Coming soon: Killdeer plans for massive investment this year

KILLDEER -- For the first 14 years as building inspector for the city of Killdeer, Ron Fettig worked part time. But for the past three years, he has been full time -- and his days are truly full.

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Killdeer building inspector Ron Fettig goes over maps of the four new developments planned for the city of Killdeer this year. In the past, $1 million in private investments was a big deal in a single year, but in 2015 he’s projecting the city will see at least $20 million in developments.

KILLDEER - For the first 14 years as building inspector for the city of Killdeer, Ron Fettig worked part time. But for the past three years, he has been full time - and his days are truly full.
Years ago, $1 million in private investment in the city for one year was a big deal, he said. Maybe a single new motel, or a few new houses.
But last year, Killdeer saw more than $20 million in private investment, and it’s on track to hit at least that for 2015. This spring will be a busy one for the city, with a slew of private residential or multi-use developments breaking ground.
The private developments include:

  • Gateway Village, with 70 townhomes, a Wyndham Microtel hotel, 125 apartments, a drive-thru food establishment and a sit-down restaurant.
  • Killdeer Highlands, three 42-unit apartment buildings and a hotel-restaurant combination. 
  • Creekside, more than 150 apartments in eight buildings with views of Gumbo Creek.
  • Killdeer 110, a mix of condominiums, townhomes and single-family homes.

Three of the projects will be adjacent to the east of Killdeer, and Gateway Village is due north, on the east side of Highway 22. The projects will be built in phases, and the city planning and zoning commission in some cases has only approved the first phase for this spring. “The whole landscape has changed,” city administrator Dawn Marquardt said.
She said despite anxiety over oil prices, the city is not seeing a slowdown - in traffic through town or in development. Killdeer is one of the last Bakken boomtowns to get its truck bypass, so tanker trucks still rumble through Central Avenue - the city’s main street and a part of state Highway 22 - past a pharmacy, banks, churches and the school.
A shift
The spring projects altogether show a shift from mobile homes and RV parks to a more permanent housing, with companies hoping to house not just oilfield workers but their families, too.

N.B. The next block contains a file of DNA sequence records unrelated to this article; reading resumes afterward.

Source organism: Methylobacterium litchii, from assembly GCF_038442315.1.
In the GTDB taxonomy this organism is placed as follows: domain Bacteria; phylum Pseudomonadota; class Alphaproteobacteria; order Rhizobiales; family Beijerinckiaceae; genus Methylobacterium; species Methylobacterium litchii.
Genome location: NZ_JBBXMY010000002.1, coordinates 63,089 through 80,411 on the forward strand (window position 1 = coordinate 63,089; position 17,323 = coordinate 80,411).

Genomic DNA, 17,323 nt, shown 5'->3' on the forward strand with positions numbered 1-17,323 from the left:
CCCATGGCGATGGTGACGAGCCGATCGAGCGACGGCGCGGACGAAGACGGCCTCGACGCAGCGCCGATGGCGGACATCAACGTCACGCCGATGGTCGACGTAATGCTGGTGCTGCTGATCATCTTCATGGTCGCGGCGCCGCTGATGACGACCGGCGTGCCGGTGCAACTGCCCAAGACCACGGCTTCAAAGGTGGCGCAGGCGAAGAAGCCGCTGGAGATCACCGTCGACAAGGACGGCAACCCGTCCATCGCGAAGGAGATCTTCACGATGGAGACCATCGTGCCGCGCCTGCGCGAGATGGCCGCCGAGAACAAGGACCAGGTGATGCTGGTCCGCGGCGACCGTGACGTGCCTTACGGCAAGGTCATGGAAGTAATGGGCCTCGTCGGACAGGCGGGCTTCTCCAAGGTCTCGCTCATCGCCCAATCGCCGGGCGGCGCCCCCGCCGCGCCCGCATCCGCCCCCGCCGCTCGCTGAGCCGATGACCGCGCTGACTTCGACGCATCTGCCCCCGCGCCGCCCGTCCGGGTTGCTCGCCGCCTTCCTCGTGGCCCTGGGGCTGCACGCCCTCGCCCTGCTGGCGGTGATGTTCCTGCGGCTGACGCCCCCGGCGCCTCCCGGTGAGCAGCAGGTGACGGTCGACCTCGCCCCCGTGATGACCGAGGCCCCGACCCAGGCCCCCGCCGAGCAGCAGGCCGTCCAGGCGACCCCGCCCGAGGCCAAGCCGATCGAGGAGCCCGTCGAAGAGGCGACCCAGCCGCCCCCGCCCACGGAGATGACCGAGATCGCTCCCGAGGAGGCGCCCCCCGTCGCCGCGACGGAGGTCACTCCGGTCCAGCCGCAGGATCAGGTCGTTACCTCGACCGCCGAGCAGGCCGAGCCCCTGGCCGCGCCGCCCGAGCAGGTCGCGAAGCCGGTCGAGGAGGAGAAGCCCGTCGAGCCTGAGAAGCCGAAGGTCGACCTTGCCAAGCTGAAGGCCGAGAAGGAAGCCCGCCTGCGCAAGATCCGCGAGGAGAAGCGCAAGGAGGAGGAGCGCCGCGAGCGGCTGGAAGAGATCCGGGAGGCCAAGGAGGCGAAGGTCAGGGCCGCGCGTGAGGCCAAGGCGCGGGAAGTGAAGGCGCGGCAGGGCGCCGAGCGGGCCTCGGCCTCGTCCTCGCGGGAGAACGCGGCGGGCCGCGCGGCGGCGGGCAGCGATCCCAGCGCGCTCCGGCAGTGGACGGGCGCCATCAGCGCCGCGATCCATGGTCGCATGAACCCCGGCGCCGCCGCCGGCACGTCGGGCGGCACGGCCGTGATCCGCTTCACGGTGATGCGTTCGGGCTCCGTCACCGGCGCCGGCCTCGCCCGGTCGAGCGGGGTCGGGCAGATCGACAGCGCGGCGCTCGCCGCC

Developers are focusing on the long game now, planning for more permanent-style housing to attract families - with yards, walking paths, views - than the more basic housing reminiscent of the beginning of the boom, which only attracted the single workers whose real homes were elsewhere.
Three years ago, Killdeer Highlands developers saw the growth headed toward Killdeer and thought it’d be a good city for housing to bring in families that actually want to live there, said Jeremy Gray, with Dallas-based Gray and Company Realtors Inc.
“We know the price of oil will come back and we know there’s still such a need for residential and commercial development, especially in Killdeer,” he said.
Around that same time, in 2012, the developers of Gateway Village predicted Killdeer was likely going to be the latter of the three main core drilling areas, after Williston and Watford City.
They saw the need for temporary housing like the Wyndham Microtel going in, but also for apartments that provide “more permanent living … as opposed to little studios,” said Bob Ballard, the Scottsdale, Ariz.-based managing director of the project.
Ballard and his partner are in talks with two Mexican restaurant companies in Arizona that may occupy the restaurant space in the project.
“We are getting a tremendous amount of interest for every single aspect of the project,” he said.
In the public sector, too, the town has a lot to look forward to. City commissioners recently approved hiring JLG Architects to study and plan for a new city hall.
“We’ve just outgrown and we need to add staff,” specifically in planning and zoning and the human resources departments, Marquardt said.
An indoor swimming pool and wellness center will be bid this spring, at the site of the current outdoor swimming pool near Killdeer Public School. This Aquatics and Wellness Center, funded by the city sales tax, will include an indoor lap and leisure pool, a community room and exercise equipment, Fettig said. Also to be bid this spring is a new outdoor recreation area, with a baseball field, and basketball and tennis courts.
Ballard said builders for Gateway Village will likely build the housing first, sa that usually brings retail business afterward.
But, he said, “in Killdeer it wouldn’t matter which one you got first - they’d all be doing well.”
Lymn is a reporter for The Dickinson Press. Contact her at 701-456-1211.

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The site of the future Gateway Village multi-use development just north of Killdeer on the east side of Highway 22 is seen here on Feb. 20. This and three more large developments will break ground in Killdeer this spring.

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